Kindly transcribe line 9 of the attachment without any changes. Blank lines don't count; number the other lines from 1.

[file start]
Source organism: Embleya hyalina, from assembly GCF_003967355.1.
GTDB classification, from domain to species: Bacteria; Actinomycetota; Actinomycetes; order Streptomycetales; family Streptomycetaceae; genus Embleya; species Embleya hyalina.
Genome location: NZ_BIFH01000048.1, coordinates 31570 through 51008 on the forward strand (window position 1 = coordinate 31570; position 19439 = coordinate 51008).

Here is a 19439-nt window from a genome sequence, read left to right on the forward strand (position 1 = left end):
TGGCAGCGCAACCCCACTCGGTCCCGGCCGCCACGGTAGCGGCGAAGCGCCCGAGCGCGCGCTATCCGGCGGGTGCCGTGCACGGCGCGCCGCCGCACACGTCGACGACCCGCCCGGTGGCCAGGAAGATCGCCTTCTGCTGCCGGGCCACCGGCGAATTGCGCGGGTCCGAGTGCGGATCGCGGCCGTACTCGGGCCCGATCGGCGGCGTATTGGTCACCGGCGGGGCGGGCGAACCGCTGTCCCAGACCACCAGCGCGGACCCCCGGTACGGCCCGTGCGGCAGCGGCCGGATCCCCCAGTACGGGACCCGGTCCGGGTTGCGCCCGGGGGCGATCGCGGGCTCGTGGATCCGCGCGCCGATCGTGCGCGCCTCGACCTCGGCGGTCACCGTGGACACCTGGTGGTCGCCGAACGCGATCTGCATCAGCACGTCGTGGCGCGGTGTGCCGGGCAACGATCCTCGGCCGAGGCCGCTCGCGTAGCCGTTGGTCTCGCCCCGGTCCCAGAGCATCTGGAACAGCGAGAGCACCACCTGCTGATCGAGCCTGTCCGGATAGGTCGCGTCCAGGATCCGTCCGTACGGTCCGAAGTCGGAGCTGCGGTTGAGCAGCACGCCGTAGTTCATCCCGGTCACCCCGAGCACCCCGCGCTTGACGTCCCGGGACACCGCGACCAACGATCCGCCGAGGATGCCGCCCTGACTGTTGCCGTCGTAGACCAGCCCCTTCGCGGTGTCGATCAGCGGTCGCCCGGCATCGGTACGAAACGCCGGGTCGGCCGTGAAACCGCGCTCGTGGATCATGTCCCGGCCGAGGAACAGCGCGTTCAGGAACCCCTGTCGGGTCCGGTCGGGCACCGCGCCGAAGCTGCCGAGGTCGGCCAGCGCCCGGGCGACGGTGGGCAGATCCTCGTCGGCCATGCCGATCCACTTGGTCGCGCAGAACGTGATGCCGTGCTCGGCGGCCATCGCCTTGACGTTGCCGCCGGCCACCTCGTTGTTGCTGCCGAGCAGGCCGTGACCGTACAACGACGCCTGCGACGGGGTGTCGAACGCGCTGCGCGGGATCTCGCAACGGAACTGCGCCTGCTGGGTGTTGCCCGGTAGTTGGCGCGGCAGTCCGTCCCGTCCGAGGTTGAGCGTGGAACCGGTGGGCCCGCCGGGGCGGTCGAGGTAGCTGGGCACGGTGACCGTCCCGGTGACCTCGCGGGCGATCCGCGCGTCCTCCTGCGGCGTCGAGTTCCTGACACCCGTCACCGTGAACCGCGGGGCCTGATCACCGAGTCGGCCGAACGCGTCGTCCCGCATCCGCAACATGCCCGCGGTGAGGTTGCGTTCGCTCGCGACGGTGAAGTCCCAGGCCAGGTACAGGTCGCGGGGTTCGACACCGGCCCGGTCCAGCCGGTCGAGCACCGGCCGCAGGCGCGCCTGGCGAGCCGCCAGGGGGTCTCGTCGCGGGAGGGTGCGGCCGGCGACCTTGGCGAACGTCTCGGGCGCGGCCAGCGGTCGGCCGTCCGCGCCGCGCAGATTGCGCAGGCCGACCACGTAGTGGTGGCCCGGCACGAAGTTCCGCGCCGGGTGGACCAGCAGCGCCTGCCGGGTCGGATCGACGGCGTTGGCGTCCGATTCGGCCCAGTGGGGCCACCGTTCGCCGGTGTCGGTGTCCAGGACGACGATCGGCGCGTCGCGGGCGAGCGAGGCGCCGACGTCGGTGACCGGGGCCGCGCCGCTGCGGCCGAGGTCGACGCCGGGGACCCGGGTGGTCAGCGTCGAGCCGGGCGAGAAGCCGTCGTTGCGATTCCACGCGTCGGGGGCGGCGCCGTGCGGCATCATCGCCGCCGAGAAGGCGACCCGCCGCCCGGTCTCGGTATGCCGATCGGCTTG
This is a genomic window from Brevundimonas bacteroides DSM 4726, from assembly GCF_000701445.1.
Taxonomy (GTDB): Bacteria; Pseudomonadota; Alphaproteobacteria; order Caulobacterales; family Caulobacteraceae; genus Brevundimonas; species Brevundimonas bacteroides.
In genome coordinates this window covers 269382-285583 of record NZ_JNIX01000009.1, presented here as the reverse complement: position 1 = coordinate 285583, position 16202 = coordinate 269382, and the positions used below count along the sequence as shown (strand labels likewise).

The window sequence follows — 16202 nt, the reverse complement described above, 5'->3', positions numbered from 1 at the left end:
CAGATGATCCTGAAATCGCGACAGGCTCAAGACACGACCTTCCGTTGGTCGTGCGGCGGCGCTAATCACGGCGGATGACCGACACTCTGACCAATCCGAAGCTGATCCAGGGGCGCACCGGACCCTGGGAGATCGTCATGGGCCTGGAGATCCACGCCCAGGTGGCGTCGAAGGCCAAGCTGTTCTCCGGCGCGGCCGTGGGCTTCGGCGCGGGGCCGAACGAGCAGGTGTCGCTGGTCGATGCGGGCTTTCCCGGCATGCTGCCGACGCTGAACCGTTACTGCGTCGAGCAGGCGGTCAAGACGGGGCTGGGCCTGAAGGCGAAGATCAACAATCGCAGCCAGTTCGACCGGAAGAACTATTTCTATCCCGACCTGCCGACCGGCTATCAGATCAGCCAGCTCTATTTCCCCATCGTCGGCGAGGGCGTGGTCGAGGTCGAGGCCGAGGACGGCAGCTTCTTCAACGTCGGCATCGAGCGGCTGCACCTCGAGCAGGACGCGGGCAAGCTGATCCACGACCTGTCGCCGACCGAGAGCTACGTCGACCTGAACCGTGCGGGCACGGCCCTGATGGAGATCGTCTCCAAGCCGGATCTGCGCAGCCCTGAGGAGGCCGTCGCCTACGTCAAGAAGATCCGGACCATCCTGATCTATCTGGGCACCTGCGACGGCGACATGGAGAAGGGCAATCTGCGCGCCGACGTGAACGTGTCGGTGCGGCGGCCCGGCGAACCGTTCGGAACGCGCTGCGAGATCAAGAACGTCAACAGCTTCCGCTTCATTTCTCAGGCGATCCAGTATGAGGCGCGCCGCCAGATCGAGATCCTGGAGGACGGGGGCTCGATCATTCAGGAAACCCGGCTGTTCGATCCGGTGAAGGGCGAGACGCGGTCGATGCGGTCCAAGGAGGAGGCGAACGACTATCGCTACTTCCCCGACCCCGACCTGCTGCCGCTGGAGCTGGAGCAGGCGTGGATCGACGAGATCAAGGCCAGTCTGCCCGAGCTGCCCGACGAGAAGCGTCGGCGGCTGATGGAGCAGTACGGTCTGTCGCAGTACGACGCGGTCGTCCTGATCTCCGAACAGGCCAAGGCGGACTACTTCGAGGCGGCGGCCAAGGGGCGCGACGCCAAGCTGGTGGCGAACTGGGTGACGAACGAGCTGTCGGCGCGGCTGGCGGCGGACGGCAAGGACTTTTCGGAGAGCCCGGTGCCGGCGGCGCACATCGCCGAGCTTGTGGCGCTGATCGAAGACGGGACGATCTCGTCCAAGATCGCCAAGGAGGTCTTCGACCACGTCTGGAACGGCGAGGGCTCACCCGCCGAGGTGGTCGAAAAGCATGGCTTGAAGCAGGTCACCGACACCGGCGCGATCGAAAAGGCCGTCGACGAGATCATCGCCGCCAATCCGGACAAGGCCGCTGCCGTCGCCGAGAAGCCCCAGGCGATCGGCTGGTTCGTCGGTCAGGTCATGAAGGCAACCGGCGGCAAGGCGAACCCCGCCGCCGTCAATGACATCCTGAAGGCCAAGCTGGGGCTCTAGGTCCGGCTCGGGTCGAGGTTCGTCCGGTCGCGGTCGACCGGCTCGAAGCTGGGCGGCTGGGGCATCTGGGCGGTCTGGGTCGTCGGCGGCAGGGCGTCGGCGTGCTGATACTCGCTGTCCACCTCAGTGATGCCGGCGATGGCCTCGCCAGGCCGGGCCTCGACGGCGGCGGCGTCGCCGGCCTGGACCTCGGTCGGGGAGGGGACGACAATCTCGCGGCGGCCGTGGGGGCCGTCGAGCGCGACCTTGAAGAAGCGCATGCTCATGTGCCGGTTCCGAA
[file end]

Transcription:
The window sequence follows — 16202 nt, the reverse complement described above, 5'->3', positions numbered from 1 at the left end: